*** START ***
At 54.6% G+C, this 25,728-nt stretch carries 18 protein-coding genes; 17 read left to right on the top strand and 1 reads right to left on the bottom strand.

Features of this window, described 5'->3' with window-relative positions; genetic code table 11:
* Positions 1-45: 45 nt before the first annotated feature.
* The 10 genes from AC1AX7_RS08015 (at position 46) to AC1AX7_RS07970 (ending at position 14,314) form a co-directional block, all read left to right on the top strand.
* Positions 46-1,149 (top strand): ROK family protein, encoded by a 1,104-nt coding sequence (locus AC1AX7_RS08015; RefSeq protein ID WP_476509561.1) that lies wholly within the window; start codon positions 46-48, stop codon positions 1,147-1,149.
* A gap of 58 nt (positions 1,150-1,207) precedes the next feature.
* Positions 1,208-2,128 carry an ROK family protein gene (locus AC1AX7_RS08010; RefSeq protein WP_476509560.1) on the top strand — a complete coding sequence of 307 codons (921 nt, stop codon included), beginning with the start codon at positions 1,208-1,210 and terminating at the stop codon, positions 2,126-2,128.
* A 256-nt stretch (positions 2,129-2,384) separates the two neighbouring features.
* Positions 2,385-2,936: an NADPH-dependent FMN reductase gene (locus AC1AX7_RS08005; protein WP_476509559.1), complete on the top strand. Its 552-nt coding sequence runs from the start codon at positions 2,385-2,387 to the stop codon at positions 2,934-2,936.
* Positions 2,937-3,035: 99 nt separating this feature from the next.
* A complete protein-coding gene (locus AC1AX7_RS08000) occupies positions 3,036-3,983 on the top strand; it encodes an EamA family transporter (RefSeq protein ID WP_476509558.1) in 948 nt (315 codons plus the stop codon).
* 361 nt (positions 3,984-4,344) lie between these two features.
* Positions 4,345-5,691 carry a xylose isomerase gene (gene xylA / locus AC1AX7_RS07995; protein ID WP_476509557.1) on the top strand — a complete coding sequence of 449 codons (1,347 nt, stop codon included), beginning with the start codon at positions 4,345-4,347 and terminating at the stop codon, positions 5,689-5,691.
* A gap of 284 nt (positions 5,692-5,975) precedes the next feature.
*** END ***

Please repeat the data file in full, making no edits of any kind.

At 54.6% G+C, this 25,728-nt stretch carries 18 protein-coding genes; 17 read left to right on the top strand and 1 reads right to left on the bottom strand.

Features of this window, described 5'->3' with window-relative positions; genetic code table 11:
* Positions 1-45: 45 nt before the first annotated feature.
* The 10 genes from AC1AX7_RS08015 (at position 46) to AC1AX7_RS07970 (ending at position 14,314) form a co-directional block, all read left to right on the top strand.
* Positions 46-1,149 (top strand): ROK family protein, encoded by a 1,104-nt coding sequence (locus AC1AX7_RS08015; RefSeq protein ID WP_476509561.1) that lies wholly within the window; start codon positions 46-48, stop codon positions 1,147-1,149.
* A gap of 58 nt (positions 1,150-1,207) precedes the next feature.
* Positions 1,208-2,128 carry an ROK family protein gene (locus AC1AX7_RS08010; RefSeq protein WP_476509560.1) on the top strand — a complete coding sequence of 307 codons (921 nt, stop codon included), beginning with the start codon at positions 1,208-1,210 and terminating at the stop codon, positions 2,126-2,128.
* A 256-nt stretch (positions 2,129-2,384) separates the two neighbouring features.
* Positions 2,385-2,936: an NADPH-dependent FMN reductase gene (locus AC1AX7_RS08005; protein WP_476509559.1), complete on the top strand. Its 552-nt coding sequence runs from the start codon at positions 2,385-2,387 to the stop codon at positions 2,934-2,936.
* Positions 2,937-3,035: 99 nt separating this feature from the next.
* A complete protein-coding gene (locus AC1AX7_RS08000) occupies positions 3,036-3,983 on the top strand; it encodes an EamA family transporter (RefSeq protein ID WP_476509558.1) in 948 nt (315 codons plus the stop codon).
* 361 nt (positions 3,984-4,344) lie between these two features.
* Positions 4,345-5,691 carry a xylose isomerase gene (gene xylA / locus AC1AX7_RS07995; protein ID WP_476509557.1) on the top strand — a complete coding sequence of 449 codons (1,347 nt, stop codon included), beginning with the start codon at positions 4,345-4,347 and terminating at the stop codon, positions 5,689-5,691.
* A gap of 284 nt (positions 5,692-5,975) precedes the next feature.